This week I will be embarking on a journey which includes me giving up the Android smartphones I’ve been using essentially exclusively over the past several years and picking up an iPhone 4S. Apple’s own smartphone hero is the most well-known smartphone hardware/software combination on Earth, and since it is my job to bring you, the readers, a well-rounded set of coverage on the gadget and technology world, the opportunity to work with the newest version, iPhone 4S, was one I could not pass up. This whole week will be filled with accounts of what it means to not only switch to iOS, but what it means to use the one device with the biggest global following on the planet.
It’s not my job to promote this device, as it’s certainly doing well enough on it’s own at this point, but I’m not going to trash it where it doesn’t deserve to be trashed, either. Before I made this switch this weekend, I’d been using the Galaxy Nexus, that being the Samsung-made hero device for Google featuring the newest Android version 4.0 Ice Cream Sandwich. The switch has been somewhat dramatic in how different it is to be using iOS 5, but much more so in the hardware: Apple has created a hero in this phone that they’re certainly proud of here, but can look forward to being proud of far into the future.
Take for example the original iPod: such a classic design that they still use a stylized version of it to describe an MP3 player not only in Apple products, but in other branded objects throughout our vast gadget kingdom. There’s no gigantic click-wheel to feel iconic with here, but the perfectly ideal nature of the device itself lends to an unforgettable experience in daily use. Google has attained this somewhat in each of its hero collaborations with groups like HTC and Samsung in their Nexus line as well, to a degree – the Nexus S is still one of my favorite Android devices hands-down.
I also own a third generation iPod Touch as well as an iPad 2, so iOS isn’t a brand new experience for me, but as I’ve still not upgraded the former to iOS 5, the smartphone experience really is a first for me here. I find iOS 5 to be strikingly similar to Android 2.3 Gingerbread. The pull-down menu for notifications, the dock of icons below the homescreens, the look of the icons themselves, and the settings menu all lend themselves to an easy learning experience back and forth between the two operating systems. For those of you that’ve never used a smartphone before, it’s nearly comparable to when Mac OS and Windows were first in contention: they’re technically not the same, but let’s be honest: they’re the same.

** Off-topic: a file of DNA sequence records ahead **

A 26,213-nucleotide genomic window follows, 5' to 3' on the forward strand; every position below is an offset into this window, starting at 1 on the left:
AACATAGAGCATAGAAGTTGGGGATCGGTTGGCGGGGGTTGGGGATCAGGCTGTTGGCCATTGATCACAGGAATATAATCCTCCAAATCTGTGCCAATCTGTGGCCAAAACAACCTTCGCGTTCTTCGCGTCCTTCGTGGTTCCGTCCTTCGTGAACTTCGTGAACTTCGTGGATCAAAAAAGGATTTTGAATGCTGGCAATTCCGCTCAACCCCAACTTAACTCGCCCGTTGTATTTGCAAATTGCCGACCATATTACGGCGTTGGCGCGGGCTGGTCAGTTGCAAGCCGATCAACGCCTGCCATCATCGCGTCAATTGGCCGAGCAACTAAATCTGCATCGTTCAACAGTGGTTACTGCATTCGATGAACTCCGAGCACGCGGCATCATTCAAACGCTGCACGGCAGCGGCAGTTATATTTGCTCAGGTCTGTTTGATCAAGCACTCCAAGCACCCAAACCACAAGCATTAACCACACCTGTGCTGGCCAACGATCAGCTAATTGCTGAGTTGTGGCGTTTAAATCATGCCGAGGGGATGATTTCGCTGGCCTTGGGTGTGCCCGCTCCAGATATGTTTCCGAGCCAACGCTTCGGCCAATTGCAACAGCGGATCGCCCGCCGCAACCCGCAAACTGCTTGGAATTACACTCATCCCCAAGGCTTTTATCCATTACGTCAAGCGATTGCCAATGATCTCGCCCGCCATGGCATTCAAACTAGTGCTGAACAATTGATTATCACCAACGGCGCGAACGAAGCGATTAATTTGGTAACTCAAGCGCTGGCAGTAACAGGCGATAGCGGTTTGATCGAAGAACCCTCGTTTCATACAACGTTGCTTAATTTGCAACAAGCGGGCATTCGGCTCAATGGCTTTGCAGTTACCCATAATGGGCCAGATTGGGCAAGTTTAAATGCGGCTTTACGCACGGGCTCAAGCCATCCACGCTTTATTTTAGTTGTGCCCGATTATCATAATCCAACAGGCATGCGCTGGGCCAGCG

The first big difference here is the fact that because iPhone is so ubiquitous, developers are clearly able to have a much more one-on-one experience with the device itself rather than the operating system first, then the individual devices galore*. *This is true on essentially every other mobile operating system out there, as I’m sure you developers are well aware. Many apps are developed for iPhone first, then the rest of the operating systems out there simply because the user base on this same piece of hardware is so gigantic compared to any other setup.
The second big difference between the iPhone 4S and the rest of the smartphone world is in the all-powerful iPhone 4S camera. I had high hopes for the Galaxy Nexus and the supposedly awesomely powerful camera it had with instant shutter speed, but no such luck. The Samsung Galaxy Nexus has a 5 megapixel camera which has the ability to create some excellent photos if you’re in a position to stay still or have essentially awesome lighting conditions, but for the everyday photographer who just wants fantastic photos basically every single time one is shot, the iPhone 4S is such a winner that it’s unbelievable. Apple’s understanding that the camera can and should be one of the centers of the smartphone experience is perfectly displayed here, quite obviously.
The oneness of the device, the way I find myself using it each day, and the applications and hardware that I test with the iPhone 4S this week will all be included in write-ups for all to see throughout the week here on SlashGear. I’ll be exploring everything from the first 10 apps I download to how much I trust the device to do my daily work, work I cannot afford not to do lest I be tossed on the street. Please feel free to ask questions of me and/or the device as the week goes on, as this is also essentially my vast review of the device as it exists several months after its initial release. This is the first of many hands-on explorations, with a special emphasis being placed on switching specifically from Android over to iPhone.
Welcome to the iPhone 4S experience as seen through an Android-loving tech writer by the name of Chris Burns. Any and all suggestions, love, and hate-mail will be read and considered accordingly!
Chris Burns is currently head editor for SlashGear and executive editor for Android Community. Based in Minneapolis, Minnesota, he's responsible for editorial decisions made for the USA-based day-team of SG and AC and he uses an iPad 3 as a VCR. Follow him @ t_chrisburns and inside Google+ at http://chrisburns.co/+ for tech, gadget, and design news galore.
The opinions expressed are those of the author and do not necessarily represent those of SlashGear